New Research Awards
Artificial Pancreas for Use During and After Exercise (NIH)
Patients with type 1 diabetes would like to enjoy carefree and active lifestyles, conduct physical activities and exercise programs. An artificial pancreas (AP) that does not necessitate manual inputs such as meal or physical activity information from the patient can accommodate these wishes. Research on the development of AP systems that can control blood glucose levels during the physical activities of patients is important because many patients use daily physical activity as an important element of regulating their blood glucose concentrations and they participate in individual and/or group sports that dramatically change their blood glucose levels. Also, the activity patterns in several sports with bursts of high-intensity efforts are similar to children’s play and the AP system developed in the proposed work will be more conducive to the carefree play of children. To date, few research groups have attempted to test their AP technologies in an environment of exercise and none have focused on the examination of different types of activity.
An AP with properly developed control and hypoglycemia early-warning systems can be safe and effective to use both during and after a variety of types of exercise for patients with type 1 diabetes. This technology will dramatically reduce the number and duration of hypoglycemic events, as compared to the currently available methods of insulin therapy (continuous subcutaneous insulin infusions or multiple daily injections). Such AP systems can only be developed by using a sophisticated multivariable approach that includes glucose concentrations and a number of physiological variables that impact glucose homeostasis such as energy expenditure. Our multivariable recursive modeling and adaptive control framework provides the proper setting to achieve AP systems that are effective during and after a various of types of physical activities that differ markedly in energy expenditures and the metabolic systems used to support that expenditure (i.e. aerobic, anaerobic, and mixed activities, team sports). The proposed AP uses patient-specific recursive dynamic models that predict blood glucose concentrations by using subcutaneous glucose measurements and physiological data, early warning systems for hypoglycemia, and adaptive controllers based on these models to calculate insulin infusion rates.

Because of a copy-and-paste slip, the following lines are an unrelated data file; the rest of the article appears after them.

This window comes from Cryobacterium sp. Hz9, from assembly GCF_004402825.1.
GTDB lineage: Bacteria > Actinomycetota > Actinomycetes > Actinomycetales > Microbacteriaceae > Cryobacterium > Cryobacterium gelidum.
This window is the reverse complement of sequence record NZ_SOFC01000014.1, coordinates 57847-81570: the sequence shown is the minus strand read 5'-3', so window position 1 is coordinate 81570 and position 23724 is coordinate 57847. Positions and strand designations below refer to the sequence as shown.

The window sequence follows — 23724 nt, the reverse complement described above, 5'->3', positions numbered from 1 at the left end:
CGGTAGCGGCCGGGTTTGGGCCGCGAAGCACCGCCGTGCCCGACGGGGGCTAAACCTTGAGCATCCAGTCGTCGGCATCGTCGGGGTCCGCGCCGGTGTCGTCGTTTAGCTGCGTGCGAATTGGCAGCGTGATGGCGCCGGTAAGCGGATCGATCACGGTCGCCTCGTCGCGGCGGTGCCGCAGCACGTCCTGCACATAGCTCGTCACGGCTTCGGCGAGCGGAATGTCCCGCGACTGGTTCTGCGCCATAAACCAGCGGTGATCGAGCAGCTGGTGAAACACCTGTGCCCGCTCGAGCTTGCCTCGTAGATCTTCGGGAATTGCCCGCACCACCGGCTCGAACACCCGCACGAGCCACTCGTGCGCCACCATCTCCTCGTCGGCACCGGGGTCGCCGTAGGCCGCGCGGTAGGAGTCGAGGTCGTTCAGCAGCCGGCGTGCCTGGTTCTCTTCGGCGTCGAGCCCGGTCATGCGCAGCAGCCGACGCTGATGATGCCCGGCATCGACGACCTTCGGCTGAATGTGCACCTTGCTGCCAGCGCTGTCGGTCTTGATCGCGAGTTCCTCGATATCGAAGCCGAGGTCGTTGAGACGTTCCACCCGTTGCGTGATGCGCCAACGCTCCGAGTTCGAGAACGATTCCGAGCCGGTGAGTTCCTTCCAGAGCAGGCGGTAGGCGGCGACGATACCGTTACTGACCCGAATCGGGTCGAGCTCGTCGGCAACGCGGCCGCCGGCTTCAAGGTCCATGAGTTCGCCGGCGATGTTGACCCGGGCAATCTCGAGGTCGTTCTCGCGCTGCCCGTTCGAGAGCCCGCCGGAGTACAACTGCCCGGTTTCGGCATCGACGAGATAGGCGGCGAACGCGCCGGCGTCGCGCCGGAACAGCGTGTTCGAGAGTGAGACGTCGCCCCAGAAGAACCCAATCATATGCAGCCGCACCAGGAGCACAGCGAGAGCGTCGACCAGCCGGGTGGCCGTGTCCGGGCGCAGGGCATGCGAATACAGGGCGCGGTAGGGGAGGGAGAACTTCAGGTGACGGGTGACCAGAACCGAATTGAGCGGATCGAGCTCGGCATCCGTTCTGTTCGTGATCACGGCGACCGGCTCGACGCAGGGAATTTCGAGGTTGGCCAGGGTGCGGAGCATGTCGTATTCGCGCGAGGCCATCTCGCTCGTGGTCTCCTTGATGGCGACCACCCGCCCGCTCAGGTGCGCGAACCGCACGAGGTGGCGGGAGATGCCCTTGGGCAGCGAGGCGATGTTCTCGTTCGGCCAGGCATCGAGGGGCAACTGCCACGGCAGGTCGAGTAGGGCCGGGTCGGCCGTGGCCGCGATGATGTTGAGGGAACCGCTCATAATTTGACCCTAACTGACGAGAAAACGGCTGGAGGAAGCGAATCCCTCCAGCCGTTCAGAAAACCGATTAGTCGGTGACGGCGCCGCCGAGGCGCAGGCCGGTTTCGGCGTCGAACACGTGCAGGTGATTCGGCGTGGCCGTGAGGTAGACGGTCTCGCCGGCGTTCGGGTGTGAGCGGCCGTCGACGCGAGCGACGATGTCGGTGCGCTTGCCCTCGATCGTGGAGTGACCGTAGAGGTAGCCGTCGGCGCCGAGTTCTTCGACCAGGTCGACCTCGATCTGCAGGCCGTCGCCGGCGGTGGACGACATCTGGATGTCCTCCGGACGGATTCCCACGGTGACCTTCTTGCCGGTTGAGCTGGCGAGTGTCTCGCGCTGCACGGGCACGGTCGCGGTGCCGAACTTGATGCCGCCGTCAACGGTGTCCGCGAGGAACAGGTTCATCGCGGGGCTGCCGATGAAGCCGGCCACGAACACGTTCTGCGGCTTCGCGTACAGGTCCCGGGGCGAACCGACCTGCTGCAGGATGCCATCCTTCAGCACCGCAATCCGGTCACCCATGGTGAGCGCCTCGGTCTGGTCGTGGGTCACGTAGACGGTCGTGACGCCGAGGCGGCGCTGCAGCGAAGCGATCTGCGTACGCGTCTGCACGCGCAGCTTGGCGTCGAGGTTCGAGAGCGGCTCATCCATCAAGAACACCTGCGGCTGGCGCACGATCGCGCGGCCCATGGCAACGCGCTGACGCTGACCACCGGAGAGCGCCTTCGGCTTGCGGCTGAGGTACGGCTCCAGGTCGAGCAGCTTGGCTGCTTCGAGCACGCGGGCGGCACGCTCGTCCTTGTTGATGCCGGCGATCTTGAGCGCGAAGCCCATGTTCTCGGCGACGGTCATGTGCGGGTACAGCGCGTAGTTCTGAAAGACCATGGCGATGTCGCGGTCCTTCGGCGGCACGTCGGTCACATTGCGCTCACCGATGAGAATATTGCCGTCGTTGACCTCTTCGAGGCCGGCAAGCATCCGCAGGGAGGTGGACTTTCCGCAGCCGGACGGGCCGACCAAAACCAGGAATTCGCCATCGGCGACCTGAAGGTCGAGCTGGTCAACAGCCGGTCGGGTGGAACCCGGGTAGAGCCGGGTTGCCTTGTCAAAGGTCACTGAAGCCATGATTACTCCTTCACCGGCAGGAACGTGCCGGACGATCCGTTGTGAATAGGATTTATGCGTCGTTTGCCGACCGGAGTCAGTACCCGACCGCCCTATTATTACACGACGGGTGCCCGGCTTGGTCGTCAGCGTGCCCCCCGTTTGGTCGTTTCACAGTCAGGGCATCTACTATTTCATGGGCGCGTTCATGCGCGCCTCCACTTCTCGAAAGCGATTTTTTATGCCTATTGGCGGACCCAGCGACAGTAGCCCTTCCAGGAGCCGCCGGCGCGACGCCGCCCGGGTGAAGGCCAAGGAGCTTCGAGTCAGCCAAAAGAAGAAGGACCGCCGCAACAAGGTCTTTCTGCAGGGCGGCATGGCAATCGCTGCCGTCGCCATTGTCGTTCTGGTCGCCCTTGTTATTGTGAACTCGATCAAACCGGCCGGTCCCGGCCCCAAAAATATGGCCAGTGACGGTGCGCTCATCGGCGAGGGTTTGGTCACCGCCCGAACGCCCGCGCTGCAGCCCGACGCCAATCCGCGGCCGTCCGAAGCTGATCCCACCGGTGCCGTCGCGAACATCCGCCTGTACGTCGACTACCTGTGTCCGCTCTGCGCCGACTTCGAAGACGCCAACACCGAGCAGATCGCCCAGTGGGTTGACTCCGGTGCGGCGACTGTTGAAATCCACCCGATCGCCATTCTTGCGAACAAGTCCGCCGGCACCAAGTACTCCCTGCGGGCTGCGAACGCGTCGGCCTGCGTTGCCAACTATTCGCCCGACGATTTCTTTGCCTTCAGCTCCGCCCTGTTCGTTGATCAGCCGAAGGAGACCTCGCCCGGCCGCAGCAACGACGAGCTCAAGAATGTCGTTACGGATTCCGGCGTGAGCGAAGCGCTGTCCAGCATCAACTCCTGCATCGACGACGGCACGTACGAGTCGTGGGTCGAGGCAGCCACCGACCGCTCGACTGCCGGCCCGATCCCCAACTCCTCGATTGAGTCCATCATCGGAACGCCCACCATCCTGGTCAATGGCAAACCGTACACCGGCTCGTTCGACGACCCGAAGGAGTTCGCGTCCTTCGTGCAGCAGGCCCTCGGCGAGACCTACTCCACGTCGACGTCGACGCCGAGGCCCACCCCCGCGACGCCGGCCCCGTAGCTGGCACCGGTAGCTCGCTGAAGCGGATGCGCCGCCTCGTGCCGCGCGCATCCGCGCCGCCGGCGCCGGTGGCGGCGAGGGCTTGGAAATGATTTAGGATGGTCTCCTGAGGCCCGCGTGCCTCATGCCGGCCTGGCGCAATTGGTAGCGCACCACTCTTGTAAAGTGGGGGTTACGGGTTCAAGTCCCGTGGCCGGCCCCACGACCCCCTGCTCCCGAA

The project aims are to develop multivariable control and hypoglycemia early warning systems for APs that will be safe to use during and after various types of exercise and group sports for patients with diabetes, to develop a multivariable simulation system to simulate the effects of different types of exercise on variations in blood glucose levels and test the algorithms developed, to assess the performance of the AP system in clinical studies at Clinical Research Centers and diabetes sports camps, and to determine the impact of the AP system developed for changes in fear of hypoglycemia, quality of life, and treatment satisfaction.
This project is a collaborative effort between Illinois Institute of Technology, University of Chicago, University of Illinois-Chicago, and York University. The collaboration between the disciplines of medicine, engineering, exercise physiology, nutrition, and the behavioral sciences combined with the “bench to bedside” design of the proposed study is consistent with the goals of translational research.
Fault-Tolerant Artificial Pancreas (NIH))
Recent research on artificial pancreas (AP) systems produced various AP technologies with good performance in clinical studies and indicated the need for improving the reliability of daily use of AP by patients. Reliable and robust AP systems can be designed by integrating multivariable monitoring, fault detection and diagnosis, sensor redundancy, and fault-tolerant control techniques to provide self-recovery, safeguards against failures and warnings and messages to users and medical care providers. This research focuses on the development of a fault-tolerant AP that integrates these technologies, mitigates the risks in AP systems, and functions at an acceptable level for BGC regulation until the diagnosed fault can be repaired or can provide safe transfer to manual operation of insulin pumps by the user.